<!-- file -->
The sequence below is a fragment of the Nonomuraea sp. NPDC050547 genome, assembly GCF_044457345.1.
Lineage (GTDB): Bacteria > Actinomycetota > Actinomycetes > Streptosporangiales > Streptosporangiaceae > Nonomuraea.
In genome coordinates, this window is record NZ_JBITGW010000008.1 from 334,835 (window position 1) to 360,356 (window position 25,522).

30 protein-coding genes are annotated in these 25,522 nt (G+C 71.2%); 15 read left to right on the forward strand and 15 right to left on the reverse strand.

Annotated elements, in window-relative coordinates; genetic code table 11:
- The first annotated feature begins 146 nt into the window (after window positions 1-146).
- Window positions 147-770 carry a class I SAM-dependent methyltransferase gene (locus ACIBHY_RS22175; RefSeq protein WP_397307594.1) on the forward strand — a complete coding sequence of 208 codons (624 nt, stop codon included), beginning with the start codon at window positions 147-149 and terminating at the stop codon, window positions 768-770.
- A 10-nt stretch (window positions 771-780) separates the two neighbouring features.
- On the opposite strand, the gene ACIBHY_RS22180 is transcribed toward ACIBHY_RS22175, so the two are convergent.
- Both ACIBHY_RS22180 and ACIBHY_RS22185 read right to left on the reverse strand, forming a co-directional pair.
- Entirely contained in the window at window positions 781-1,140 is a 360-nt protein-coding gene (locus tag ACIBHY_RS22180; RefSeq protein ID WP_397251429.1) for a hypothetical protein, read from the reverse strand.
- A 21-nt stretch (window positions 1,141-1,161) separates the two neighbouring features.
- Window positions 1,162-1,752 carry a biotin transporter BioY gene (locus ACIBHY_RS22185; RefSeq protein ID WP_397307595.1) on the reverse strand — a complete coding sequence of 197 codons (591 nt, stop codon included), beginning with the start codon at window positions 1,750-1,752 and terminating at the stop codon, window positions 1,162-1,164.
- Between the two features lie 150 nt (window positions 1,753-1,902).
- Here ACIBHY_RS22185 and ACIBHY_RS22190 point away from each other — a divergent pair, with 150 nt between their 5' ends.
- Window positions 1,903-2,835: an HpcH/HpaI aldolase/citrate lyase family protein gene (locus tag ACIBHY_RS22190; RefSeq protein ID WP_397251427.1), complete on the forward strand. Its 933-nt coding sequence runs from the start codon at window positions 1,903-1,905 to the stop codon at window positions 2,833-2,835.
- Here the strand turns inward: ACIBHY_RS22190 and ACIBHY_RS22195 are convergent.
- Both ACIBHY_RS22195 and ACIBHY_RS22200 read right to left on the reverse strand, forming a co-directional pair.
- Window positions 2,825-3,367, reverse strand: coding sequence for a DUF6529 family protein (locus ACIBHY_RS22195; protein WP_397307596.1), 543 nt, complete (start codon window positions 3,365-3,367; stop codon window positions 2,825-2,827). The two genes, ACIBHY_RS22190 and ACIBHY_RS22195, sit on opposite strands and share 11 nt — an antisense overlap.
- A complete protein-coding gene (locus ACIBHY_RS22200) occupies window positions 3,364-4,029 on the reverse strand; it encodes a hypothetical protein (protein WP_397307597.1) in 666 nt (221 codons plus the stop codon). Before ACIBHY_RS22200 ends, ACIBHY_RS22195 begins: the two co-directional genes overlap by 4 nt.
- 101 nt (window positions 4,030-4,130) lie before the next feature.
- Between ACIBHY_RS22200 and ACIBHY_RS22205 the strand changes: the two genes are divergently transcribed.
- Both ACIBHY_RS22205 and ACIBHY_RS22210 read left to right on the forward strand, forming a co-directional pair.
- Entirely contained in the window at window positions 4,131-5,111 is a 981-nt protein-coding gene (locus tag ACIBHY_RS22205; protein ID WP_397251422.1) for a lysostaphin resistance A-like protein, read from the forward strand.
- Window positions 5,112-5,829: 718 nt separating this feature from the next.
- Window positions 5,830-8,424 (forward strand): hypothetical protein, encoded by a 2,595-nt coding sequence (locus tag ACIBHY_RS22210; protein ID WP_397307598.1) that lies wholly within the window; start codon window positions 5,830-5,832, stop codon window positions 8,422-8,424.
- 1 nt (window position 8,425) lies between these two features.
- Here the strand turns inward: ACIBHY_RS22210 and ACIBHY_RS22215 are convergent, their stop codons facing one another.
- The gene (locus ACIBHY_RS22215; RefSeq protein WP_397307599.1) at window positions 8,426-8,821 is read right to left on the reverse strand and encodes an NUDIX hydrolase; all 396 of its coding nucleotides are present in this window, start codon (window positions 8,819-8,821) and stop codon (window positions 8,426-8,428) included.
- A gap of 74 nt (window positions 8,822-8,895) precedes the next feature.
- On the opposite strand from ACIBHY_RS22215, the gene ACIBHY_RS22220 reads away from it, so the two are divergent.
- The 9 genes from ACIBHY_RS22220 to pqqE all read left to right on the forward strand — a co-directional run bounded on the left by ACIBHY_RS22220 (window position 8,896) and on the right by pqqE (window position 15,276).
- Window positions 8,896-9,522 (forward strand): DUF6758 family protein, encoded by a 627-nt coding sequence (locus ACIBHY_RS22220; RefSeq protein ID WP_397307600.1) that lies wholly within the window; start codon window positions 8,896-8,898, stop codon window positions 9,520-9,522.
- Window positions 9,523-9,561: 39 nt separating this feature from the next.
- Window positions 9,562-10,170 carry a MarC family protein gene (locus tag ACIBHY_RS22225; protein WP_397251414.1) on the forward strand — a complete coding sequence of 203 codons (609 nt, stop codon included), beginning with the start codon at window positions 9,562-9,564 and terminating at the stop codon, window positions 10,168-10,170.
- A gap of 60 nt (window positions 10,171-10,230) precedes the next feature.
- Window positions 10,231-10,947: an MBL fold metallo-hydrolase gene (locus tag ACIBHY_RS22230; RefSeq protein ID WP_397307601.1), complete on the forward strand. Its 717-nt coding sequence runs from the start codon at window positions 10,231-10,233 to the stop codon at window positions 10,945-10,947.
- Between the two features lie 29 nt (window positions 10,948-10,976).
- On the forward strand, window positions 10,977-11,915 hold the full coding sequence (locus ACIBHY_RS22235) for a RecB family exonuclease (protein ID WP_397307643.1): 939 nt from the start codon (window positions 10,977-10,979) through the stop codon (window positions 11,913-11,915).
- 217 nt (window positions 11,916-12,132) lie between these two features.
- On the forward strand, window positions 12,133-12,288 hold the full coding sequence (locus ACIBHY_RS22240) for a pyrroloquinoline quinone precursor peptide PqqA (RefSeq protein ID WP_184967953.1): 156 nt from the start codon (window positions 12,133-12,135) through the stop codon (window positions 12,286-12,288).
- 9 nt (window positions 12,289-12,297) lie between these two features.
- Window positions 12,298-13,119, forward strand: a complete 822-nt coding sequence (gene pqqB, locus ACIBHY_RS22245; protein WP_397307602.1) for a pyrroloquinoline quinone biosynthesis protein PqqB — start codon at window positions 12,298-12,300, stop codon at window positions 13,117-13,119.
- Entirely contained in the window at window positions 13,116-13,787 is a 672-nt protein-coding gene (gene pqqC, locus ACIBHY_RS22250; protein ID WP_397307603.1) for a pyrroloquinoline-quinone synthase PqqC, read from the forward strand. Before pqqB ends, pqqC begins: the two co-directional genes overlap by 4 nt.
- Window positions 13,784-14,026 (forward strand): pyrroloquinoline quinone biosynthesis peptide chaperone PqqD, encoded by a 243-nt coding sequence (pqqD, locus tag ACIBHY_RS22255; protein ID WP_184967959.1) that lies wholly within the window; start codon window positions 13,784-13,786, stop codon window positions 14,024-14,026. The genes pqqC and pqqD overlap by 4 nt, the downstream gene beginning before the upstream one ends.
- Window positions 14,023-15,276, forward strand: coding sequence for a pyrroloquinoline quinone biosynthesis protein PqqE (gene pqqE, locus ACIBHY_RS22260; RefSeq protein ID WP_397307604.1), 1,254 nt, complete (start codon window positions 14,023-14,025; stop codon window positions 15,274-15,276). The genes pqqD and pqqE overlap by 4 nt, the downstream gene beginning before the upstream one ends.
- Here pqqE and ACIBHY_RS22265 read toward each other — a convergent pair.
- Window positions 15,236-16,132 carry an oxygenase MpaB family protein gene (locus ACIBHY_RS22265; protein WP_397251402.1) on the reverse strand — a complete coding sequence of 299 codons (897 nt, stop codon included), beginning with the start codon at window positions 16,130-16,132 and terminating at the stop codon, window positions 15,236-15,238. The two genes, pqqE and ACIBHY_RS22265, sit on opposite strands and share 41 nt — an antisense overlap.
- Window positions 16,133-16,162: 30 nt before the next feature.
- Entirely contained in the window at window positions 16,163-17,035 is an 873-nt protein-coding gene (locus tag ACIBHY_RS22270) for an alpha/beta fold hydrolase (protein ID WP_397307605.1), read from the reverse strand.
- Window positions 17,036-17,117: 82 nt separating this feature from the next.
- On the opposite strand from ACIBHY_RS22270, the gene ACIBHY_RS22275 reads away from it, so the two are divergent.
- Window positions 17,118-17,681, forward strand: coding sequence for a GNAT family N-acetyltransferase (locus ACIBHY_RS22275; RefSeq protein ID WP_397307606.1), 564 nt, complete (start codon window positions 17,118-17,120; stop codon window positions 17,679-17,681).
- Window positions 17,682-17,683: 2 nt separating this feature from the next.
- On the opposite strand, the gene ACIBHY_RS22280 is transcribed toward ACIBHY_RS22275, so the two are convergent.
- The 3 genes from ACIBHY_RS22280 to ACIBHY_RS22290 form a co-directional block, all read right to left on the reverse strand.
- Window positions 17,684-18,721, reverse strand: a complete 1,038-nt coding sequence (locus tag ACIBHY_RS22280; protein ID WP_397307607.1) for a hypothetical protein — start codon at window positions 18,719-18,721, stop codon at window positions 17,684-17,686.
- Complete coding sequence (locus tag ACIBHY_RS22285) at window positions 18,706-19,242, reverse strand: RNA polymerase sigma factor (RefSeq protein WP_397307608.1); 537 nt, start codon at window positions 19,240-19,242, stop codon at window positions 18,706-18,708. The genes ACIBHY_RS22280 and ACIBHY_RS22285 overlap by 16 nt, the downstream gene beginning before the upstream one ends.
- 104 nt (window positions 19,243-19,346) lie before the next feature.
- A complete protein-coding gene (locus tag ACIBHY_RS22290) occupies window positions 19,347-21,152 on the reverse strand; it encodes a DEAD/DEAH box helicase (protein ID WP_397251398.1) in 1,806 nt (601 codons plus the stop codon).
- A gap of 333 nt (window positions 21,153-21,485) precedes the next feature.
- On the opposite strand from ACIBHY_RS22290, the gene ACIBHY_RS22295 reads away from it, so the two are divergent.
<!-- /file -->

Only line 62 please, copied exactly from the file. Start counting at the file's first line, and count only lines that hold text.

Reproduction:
- On the opposite strand from ACIBHY_RS22290, the gene ACIBHY_RS22295 reads away from it, so the two are divergent.